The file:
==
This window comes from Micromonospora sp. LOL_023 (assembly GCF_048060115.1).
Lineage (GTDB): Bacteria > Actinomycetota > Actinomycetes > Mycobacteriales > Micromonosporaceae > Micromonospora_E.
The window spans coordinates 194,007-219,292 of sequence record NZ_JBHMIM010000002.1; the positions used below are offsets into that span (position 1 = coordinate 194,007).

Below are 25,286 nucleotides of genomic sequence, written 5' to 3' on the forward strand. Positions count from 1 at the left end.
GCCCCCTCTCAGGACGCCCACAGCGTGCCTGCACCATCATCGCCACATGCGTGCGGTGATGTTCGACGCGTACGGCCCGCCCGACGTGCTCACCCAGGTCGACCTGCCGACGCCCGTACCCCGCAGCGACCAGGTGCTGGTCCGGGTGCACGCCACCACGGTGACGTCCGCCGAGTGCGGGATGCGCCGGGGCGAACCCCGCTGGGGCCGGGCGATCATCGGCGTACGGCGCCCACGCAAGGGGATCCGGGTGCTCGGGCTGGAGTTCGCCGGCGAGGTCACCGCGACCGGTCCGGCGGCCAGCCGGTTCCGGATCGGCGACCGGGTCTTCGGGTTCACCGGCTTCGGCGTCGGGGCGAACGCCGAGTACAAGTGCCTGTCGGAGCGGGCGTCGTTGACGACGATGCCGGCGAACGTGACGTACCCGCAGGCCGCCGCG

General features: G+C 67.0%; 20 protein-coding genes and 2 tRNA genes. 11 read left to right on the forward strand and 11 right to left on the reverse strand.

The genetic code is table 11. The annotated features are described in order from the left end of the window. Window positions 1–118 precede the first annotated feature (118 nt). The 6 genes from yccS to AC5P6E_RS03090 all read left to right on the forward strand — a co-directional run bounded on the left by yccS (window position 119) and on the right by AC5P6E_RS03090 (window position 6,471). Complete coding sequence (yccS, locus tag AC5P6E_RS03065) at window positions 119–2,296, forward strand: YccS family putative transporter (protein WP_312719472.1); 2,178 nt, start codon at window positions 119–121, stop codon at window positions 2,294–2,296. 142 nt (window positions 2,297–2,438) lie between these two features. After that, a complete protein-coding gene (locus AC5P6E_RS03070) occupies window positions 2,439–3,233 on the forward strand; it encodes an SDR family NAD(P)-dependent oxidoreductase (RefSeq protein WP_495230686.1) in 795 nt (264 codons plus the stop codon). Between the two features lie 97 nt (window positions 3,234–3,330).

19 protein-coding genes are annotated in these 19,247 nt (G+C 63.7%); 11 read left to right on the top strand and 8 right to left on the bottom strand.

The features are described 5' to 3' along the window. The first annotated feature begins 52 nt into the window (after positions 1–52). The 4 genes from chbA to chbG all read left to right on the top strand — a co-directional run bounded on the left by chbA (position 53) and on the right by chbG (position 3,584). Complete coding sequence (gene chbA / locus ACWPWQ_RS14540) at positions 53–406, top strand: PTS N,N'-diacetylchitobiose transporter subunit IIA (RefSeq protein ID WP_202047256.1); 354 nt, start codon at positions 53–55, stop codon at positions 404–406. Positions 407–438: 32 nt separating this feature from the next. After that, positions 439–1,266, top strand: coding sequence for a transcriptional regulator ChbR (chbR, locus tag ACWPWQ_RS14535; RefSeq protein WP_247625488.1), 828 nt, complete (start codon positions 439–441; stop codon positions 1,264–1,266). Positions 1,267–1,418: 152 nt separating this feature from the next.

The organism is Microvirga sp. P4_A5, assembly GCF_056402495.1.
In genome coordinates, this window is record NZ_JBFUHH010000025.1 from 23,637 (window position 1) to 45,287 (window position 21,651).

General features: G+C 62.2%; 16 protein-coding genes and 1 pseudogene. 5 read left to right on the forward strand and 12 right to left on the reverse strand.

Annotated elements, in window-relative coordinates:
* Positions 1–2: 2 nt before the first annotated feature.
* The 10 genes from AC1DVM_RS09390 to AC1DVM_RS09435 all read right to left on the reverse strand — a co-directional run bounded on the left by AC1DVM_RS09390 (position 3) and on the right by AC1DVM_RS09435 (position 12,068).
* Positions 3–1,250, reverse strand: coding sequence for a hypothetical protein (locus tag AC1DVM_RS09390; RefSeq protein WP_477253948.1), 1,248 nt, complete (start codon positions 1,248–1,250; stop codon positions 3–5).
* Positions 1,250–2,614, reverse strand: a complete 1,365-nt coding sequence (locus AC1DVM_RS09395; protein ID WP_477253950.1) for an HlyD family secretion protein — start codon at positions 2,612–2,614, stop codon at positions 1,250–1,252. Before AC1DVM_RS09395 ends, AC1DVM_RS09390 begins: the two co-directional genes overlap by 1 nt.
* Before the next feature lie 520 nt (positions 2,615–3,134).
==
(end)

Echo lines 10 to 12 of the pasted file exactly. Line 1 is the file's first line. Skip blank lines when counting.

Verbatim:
The organism is Microvirga sp. P4_A5, assembly GCF_056402495.1.
In genome coordinates, this window is record NZ_JBFUHH010000025.1 from 23,637 (window position 1) to 45,287 (window position 21,651).

General features: G+C 62.2%; 16 protein-coding genes and 1 pseudogene. 5 read left to right on the forward strand and 12 right to left on the reverse strand.